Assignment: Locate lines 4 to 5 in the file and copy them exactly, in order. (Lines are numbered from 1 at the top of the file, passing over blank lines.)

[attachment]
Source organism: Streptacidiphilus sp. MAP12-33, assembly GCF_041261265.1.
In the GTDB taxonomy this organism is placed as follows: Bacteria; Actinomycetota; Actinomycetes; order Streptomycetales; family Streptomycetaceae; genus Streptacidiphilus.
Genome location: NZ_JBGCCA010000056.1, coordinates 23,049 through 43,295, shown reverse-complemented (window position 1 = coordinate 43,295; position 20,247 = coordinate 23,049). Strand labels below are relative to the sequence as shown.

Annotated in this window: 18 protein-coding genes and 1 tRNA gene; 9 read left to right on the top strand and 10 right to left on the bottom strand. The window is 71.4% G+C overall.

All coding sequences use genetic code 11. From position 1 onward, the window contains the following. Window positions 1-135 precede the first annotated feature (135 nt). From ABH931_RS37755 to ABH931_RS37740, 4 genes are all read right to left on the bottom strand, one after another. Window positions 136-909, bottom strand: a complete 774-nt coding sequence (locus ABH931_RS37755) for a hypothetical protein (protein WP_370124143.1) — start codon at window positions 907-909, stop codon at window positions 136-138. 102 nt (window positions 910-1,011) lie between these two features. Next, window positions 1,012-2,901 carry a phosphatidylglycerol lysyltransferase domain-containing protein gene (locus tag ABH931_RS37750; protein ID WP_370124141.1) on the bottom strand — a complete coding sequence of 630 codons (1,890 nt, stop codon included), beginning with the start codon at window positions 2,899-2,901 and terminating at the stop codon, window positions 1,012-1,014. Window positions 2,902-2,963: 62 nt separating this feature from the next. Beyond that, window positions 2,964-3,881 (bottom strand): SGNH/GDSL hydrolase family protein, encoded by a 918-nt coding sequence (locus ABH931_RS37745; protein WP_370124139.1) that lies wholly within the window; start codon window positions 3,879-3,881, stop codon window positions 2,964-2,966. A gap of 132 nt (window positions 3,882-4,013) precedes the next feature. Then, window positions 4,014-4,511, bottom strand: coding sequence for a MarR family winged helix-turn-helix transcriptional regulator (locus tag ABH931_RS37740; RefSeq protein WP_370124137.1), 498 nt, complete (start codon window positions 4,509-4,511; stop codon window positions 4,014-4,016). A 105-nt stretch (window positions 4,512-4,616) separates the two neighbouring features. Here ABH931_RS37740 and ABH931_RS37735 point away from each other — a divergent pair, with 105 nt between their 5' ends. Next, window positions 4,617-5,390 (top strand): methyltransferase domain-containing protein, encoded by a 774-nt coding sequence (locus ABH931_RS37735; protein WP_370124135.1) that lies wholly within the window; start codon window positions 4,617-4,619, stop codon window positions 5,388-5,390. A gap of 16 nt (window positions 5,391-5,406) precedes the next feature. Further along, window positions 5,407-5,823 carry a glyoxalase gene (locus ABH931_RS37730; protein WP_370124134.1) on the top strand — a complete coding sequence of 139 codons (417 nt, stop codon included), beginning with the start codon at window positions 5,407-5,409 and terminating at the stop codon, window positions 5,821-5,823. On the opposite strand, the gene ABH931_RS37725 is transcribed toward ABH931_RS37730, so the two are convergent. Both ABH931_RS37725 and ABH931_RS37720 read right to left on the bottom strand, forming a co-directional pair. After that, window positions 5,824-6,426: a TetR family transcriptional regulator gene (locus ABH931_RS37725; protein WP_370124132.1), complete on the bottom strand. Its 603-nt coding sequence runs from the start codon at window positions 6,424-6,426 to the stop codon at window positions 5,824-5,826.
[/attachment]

Annotated in this window: 18 protein-coding genes and 1 tRNA gene; 9 read left to right on the top strand and 10 right to left on the bottom strand. The window is 71.4% G+C overall.

All coding sequences use genetic code 11. From position 1 onward, the window contains the following. Window positions 1-135 precede the first annotated feature (135 nt). From ABH931_RS37755 to ABH931_RS37740, 4 genes are all read right to left on the bottom strand, one after another. Window positions 136-909, bottom strand: a complete 774-nt coding sequence (locus ABH931_RS37755) for a hypothetical protein (protein WP_370124143.1) — start codon at window positions 907-909, stop codon at window positions 136-138. 102 nt (window positions 910-1,011) lie between these two features. Next, window positions 1,012-2,901 carry a phosphatidylglycerol lysyltransferase domain-containing protein gene (locus tag ABH931_RS37750; protein ID WP_370124141.1) on the bottom strand — a complete coding sequence of 630 codons (1,890 nt, stop codon included), beginning with the start codon at window positions 2,899-2,901 and terminating at the stop codon, window positions 1,012-1,014. Window positions 2,902-2,963: 62 nt separating this feature from the next. Beyond that, window positions 2,964-3,881 (bottom strand): SGNH/GDSL hydrolase family protein, encoded by a 918-nt coding sequence (locus ABH931_RS37745; protein WP_370124139.1) that lies wholly within the window; start codon window positions 3,879-3,881, stop codon window positions 2,964-2,966. A gap of 132 nt (window positions 3,882-4,013) precedes the next feature. Then, window positions 4,014-4,511, bottom strand: coding sequence for a MarR family winged helix-turn-helix transcriptional regulator (locus tag ABH931_RS37740; RefSeq protein WP_370124137.1), 498 nt, complete (start codon window positions 4,509-4,511; stop codon window positions 4,014-4,016). A 105-nt stretch (window positions 4,512-4,616) separates the two neighbouring features. Here ABH931_RS37740 and ABH931_RS37735 point away from each other — a divergent pair, with 105 nt between their 5' ends. Next, window positions 4,617-5,390 (top strand): methyltransferase domain-containing protein, encoded by a 774-nt coding sequence (locus ABH931_RS37735; protein WP_370124135.1) that lies wholly within the window; start codon window positions 4,617-4,619, stop codon window positions 5,388-5,390. A gap of 16 nt (window positions 5,391-5,406) precedes the next feature. Further along, window positions 5,407-5,823 carry a glyoxalase gene (locus ABH931_RS37730; protein WP_370124134.1) on the top strand — a complete coding sequence of 139 codons (417 nt, stop codon included), beginning with the start codon at window positions 5,407-5,409 and terminating at the stop codon, window positions 5,821-5,823. On the opposite strand, the gene ABH931_RS37725 is transcribed toward ABH931_RS37730, so the two are convergent. Both ABH931_RS37725 and ABH931_RS37720 read right to left on the bottom strand, forming a co-directional pair. After that, window positions 5,824-6,426: a TetR family transcriptional regulator gene (locus ABH931_RS37725; protein WP_370124132.1), complete on the bottom strand. Its 603-nt coding sequence runs from the start codon at window positions 6,424-6,426 to the stop codon at window positions 5,824-5,826.